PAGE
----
For those of you wondering how many frienemies you’ll be able to shoot it out with once Metal Gear Online launches later this year, we’ve finally gotten our hands on some official numbers. It looks like up to 16 players will be hosted on a map for the PlayStation 4, Xbox One and PC, with 12 players supported on the PlayStation 3 and Xbox 360.

This news comes from Videogamer, who stumbled upon the player count within the Japanese Konami website.

For whatever reason, Konami is billing Metal Gear Online as a separate entity that comes bundled with Metal Gear Solid V: The Phantom Pain. In case calling it Metal Gear Online has you confused, just consider it the online portion of Phantom Pain and move along. I suppose there’s a chance that Metal Gear Online and Phantom Pain will be offered as separate digital games at some point, but I’m currently chalking up the unnecessary delineation to Konami being Konami. This is also a Meatl Gear project we’re talking about so, by its very nature, it should be as confusing as humanly possible.

Both Metal Gear Solid V: The Phantom Pain and Metal Gear Online will launch on Sept. 1, in case you’re wondering which day to circle on your calendar.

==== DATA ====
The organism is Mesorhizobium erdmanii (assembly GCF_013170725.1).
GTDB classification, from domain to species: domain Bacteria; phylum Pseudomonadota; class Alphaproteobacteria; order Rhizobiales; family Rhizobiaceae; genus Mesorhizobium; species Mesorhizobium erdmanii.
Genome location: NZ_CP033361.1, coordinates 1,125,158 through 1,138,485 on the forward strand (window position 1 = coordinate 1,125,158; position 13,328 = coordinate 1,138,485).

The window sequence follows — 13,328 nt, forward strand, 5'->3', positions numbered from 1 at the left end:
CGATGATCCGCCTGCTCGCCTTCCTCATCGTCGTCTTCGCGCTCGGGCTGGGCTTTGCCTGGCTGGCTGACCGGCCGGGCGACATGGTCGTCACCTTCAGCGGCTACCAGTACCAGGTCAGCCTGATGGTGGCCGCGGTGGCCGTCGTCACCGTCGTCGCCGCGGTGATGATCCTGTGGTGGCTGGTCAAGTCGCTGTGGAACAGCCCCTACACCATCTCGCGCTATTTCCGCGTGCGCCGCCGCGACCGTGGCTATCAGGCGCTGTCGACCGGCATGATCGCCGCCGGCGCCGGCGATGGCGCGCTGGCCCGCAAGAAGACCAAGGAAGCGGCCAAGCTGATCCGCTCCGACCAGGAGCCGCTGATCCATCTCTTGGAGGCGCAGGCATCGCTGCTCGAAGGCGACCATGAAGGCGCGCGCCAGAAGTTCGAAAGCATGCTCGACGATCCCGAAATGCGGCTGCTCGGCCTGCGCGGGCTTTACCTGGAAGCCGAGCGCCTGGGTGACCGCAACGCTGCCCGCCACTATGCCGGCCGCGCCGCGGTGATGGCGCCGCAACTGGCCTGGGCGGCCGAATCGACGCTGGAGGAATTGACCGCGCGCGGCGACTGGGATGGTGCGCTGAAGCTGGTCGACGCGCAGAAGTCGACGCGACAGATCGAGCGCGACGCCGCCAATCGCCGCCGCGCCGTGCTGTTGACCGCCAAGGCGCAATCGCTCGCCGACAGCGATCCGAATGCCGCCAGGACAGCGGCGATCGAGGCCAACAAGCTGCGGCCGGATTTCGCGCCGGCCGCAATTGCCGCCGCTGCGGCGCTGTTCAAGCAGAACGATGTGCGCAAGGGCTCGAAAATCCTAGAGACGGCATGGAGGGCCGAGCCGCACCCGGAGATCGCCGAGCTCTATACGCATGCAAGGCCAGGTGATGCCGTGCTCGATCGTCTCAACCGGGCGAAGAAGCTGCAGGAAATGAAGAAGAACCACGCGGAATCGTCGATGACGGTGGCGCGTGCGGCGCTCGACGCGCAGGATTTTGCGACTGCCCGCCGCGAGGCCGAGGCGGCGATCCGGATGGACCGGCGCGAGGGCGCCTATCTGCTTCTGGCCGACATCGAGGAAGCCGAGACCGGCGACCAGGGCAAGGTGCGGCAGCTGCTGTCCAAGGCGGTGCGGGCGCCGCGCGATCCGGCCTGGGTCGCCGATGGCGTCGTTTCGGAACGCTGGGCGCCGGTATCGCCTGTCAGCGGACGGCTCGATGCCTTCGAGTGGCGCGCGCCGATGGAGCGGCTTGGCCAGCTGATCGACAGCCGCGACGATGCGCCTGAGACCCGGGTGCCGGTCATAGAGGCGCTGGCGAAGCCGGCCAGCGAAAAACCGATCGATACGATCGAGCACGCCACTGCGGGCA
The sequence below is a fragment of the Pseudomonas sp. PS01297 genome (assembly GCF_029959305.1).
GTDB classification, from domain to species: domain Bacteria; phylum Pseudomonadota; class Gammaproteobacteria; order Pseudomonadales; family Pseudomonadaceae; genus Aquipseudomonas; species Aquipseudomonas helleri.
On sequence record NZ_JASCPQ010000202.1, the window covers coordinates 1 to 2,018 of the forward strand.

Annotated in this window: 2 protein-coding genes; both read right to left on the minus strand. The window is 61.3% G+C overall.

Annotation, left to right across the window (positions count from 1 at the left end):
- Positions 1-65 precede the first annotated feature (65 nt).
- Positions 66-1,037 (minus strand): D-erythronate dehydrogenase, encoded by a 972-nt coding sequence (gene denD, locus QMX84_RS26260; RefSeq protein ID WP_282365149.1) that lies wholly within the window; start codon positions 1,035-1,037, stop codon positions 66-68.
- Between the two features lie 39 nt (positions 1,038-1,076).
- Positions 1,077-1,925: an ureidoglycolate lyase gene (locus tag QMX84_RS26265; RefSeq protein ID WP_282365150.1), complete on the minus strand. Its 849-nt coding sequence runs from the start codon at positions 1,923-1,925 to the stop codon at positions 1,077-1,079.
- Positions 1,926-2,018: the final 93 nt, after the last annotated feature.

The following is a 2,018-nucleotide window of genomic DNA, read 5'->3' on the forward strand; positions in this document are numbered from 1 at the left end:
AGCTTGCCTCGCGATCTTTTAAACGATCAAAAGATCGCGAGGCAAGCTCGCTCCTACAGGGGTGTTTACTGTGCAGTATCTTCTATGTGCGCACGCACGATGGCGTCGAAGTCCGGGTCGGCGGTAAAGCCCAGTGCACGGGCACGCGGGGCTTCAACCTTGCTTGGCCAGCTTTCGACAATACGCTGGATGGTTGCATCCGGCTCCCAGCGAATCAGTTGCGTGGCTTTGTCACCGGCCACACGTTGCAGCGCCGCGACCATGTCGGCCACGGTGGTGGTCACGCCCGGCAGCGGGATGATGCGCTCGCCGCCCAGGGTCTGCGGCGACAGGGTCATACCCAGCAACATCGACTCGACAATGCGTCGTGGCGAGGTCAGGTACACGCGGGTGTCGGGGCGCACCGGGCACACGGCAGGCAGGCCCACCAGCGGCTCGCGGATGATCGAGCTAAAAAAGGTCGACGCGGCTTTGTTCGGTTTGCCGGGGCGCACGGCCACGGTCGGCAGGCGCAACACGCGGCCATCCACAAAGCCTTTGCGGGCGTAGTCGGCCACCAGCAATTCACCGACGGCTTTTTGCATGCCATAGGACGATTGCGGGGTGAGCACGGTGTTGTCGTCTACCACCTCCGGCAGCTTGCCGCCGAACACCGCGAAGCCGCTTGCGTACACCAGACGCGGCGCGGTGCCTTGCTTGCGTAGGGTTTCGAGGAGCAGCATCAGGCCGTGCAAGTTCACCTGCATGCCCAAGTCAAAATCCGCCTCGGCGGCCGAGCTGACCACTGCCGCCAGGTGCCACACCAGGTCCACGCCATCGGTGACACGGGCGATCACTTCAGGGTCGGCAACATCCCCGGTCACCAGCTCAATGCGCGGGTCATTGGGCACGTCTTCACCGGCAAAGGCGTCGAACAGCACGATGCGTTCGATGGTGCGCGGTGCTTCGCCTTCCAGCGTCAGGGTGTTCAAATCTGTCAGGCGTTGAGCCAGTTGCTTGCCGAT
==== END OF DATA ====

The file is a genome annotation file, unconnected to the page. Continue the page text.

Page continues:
Everything we’ve seen so far appears to be par for the course in a Meatl Gear game. Players will team up and maneuver around military landscapes in an effort to kill or at least incapacitate the enemy. New, smaller Gears were also recently shown off, turning players into a walking mini-tank. Metal Gear Online is also where players can team up and sneakily take down enemy outposts as a unit.

While the 16 player count might sound kind of small to Call of Duty or Battlefield vets, that actually sounds like a decent roof for a Metal Gear game. Despite being an online competitive mode, the series’ trademark stealth and tactical gameplay still play a big role in the proceedings, meaning you don’t want to crowd the landscape with too many bodies. Hiding in cardboard boxes, crawling under jeeps and leaving traps to distract the enemy are all part of the action, making for a slower-paced, more methodical experience.

Given the recent tornado of news surrounding The Phantom Pain, it’s nice to hear something that isn’t related to the unfortunate departure of series creator and long-time director, Hideo Kojima. Then again, given the series we’re talking about here, I wouldn’t be surprised if even that wasn’t some sort of bizarre, meta advertising for the game and Kojima/Konami are still on good terms. But that’s probably just wishful thinking of the highest caliber.

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